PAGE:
Organizational Justice and Human Resource Management
Robert G. Folger, Russell Cropanzano, Professor of Management and Entrepreneurship Russell Cropanzano
SAGE Publications, Apr 9, 1998 - Business & Economics - 278 pages
Why are some acts but not others perceived to be fair? How do people who experience unfairness respond toward others held accountable for the unfairness? This book reviews the theoretical organizational justice literature and explores how the research on justice applies to various topics in organizational behaviour including personnel selection systems, performance appraisal and the role of fairness in resolving workplace conflict.
Organizational Justice and Human Resource Management considers justice in organizations within a new framework - Fairness Theory - which integrates previous work in this area by focusing on accountability for events with negative impact on material and psychological well-being.
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One can certainly think of various reasons why individuals might react differently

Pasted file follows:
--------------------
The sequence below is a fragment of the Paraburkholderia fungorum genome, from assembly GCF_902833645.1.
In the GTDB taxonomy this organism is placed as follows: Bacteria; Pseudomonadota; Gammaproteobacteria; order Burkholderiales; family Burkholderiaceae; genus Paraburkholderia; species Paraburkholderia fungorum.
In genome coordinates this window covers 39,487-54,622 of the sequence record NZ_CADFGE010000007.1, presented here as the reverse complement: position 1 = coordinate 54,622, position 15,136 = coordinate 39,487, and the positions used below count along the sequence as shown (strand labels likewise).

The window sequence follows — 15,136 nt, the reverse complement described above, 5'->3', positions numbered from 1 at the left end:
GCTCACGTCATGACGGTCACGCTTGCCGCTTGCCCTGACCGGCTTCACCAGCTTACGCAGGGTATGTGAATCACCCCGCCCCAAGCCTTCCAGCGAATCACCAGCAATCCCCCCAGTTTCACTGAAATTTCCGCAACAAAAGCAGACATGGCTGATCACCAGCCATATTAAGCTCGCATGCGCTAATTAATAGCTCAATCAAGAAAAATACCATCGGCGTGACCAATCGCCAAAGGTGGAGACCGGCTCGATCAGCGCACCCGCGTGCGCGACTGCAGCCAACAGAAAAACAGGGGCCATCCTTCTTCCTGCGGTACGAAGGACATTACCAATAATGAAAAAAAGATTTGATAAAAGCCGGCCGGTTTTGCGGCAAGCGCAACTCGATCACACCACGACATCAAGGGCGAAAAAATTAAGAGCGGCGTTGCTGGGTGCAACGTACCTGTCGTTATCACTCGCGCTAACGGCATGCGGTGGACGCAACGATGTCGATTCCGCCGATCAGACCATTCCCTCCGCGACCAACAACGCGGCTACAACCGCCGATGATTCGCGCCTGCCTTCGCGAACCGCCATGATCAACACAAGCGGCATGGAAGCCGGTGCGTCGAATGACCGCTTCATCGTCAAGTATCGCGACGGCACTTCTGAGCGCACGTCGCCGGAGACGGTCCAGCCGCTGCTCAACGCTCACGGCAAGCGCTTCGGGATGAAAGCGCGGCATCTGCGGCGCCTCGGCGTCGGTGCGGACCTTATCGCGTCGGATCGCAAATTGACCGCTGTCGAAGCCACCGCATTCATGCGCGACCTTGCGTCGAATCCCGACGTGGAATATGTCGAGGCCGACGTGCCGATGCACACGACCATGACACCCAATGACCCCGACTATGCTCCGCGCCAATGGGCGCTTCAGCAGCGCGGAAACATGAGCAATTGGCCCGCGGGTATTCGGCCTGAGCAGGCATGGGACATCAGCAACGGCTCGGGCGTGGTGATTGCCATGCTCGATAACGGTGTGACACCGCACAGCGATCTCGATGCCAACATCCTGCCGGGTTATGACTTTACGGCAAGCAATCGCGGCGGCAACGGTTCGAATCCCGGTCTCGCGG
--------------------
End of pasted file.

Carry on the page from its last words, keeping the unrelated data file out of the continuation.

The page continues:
to drug testing . However , one reason seems to be the manner in which drug
tests are conducted . When drug screening utilizes procedurally fair techniques ...
However , individuals were least likely to pursue a job when the organization
administered a personality inventory . Indeed , even urinalysis was preferred to a
personality inventory . Increased Likelihood of Legal Action Arvey ( 1991 , 1992 )
Consistent with predictions , Folger et al . found that individuals with a high
likelihood of future success reported low levels of unfairness and resentment .
Similar findings were obtained in a role - playing experiment conducted by
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Equity and Distributive Justice as Outcome Fairness
Process as Procedural and Interactional Justice
Two Theoretical Syntheses
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